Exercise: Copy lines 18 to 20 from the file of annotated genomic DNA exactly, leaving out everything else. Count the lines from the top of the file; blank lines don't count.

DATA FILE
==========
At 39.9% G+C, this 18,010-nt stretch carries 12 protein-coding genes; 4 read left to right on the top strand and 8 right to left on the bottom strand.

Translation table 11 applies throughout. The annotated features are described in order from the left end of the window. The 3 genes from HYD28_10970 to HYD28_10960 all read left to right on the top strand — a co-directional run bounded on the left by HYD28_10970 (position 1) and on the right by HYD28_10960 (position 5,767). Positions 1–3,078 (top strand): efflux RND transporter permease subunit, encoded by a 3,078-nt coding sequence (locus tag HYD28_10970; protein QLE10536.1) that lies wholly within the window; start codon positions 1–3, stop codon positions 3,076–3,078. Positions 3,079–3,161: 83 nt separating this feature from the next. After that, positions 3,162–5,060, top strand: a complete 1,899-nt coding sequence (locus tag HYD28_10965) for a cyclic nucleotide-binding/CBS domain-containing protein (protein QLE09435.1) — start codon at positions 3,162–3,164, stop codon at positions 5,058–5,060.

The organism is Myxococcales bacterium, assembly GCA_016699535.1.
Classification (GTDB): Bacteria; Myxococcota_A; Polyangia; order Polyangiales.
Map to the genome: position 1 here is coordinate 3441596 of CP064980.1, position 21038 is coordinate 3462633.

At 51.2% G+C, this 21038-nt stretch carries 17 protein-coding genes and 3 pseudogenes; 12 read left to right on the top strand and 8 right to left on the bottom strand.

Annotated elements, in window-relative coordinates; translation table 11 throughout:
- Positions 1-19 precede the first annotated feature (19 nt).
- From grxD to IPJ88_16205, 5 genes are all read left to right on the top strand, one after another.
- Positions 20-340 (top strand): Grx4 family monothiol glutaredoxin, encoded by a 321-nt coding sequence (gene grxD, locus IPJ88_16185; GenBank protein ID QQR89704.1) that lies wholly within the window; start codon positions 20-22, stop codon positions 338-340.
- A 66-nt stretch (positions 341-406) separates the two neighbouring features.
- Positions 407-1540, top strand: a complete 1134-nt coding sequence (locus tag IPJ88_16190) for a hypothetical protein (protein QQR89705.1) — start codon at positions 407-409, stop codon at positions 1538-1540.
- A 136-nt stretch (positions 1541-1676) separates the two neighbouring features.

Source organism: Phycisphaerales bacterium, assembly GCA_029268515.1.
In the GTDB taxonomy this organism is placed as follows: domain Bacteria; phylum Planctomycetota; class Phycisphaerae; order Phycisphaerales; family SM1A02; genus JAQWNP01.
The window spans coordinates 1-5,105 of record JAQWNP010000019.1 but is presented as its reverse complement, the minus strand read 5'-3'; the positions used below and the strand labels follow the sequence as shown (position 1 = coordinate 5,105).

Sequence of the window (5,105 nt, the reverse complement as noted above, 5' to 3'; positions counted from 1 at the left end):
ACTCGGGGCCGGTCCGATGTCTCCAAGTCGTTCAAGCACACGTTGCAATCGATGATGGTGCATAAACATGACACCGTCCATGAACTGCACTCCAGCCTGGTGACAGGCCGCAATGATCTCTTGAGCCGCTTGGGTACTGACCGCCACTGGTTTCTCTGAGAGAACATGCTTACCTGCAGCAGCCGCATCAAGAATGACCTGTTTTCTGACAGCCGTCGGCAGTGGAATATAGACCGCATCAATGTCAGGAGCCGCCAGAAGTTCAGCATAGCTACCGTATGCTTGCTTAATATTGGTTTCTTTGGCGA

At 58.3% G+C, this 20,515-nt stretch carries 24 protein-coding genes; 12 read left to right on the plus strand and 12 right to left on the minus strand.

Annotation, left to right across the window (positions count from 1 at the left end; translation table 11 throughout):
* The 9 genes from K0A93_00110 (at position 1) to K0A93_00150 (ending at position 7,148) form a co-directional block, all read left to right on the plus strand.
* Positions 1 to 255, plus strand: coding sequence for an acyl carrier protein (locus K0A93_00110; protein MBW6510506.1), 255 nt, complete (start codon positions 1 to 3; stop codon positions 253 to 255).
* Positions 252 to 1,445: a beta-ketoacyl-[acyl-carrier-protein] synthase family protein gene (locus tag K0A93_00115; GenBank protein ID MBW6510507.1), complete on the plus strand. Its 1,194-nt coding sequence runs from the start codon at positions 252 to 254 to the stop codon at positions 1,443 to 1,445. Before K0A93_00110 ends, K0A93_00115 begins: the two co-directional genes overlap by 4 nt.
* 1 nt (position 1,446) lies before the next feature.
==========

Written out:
ACTCGGGGCCGGTCCGATGTCTCCAAGTCGTTCAAGCACACGTTGCAATCGATGATGGTGCATAAACATGACACCGTCCATGAACTGCACTCCAGCCTGGTGACAGGCCGCAATGATCTCTTGAGCCGCTTGGGTACTGACCGCCACTGGTTTCTCTGAGAGAACATGCTTACCTGCAGCAGCCGCATCAAGAATGACCTGTTTTCTGACAGCCGTCGGCAGTGGAATATAGACCGCATCAATGTCAGGAGCCGCCAGAAGTTCAGCATAGCTACCGTATGCTTGCTTAATATTGGTTTCTTTGGCGA

At 58.3% G+C, this 20,515-nt stretch carries 24 protein-coding genes; 12 read left to right on the plus strand and 12 right to left on the minus strand.

Annotation, left to right across the window (positions count from 1 at the left end; translation table 11 throughout):